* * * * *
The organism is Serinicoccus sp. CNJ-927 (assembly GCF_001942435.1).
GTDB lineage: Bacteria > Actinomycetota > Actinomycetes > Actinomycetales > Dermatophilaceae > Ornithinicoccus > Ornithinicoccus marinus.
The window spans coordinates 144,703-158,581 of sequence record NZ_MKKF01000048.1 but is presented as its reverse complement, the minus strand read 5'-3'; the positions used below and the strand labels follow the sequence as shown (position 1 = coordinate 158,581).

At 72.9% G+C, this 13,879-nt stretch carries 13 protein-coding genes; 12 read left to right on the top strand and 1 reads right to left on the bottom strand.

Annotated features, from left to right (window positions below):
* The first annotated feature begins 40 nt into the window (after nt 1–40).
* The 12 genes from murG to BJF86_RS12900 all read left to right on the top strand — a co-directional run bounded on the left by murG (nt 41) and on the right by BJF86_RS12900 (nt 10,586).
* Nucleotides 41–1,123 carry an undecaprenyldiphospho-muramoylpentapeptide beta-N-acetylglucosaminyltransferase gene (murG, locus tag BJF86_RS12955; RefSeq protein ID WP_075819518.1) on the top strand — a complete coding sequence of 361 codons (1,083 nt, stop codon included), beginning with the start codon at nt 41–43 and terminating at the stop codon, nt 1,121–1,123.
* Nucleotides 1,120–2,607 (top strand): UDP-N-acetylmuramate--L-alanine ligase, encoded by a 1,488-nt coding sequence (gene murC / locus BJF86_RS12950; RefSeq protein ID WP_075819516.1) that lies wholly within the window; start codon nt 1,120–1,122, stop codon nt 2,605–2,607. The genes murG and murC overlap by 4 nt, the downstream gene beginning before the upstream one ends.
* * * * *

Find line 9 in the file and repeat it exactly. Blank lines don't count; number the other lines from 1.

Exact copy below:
* Nucleotides 1,120–2,607 (top strand): UDP-N-acetylmuramate--L-alanine ligase, encoded by a 1,488-nt coding sequence (gene murC / locus BJF86_RS12950; RefSeq protein ID WP_075819516.1) that lies wholly within the window; start codon nt 1,120–1,122, stop codon nt 2,605–2,607. The genes murG and murC overlap by 4 nt, the downstream gene beginning before the upstream one ends.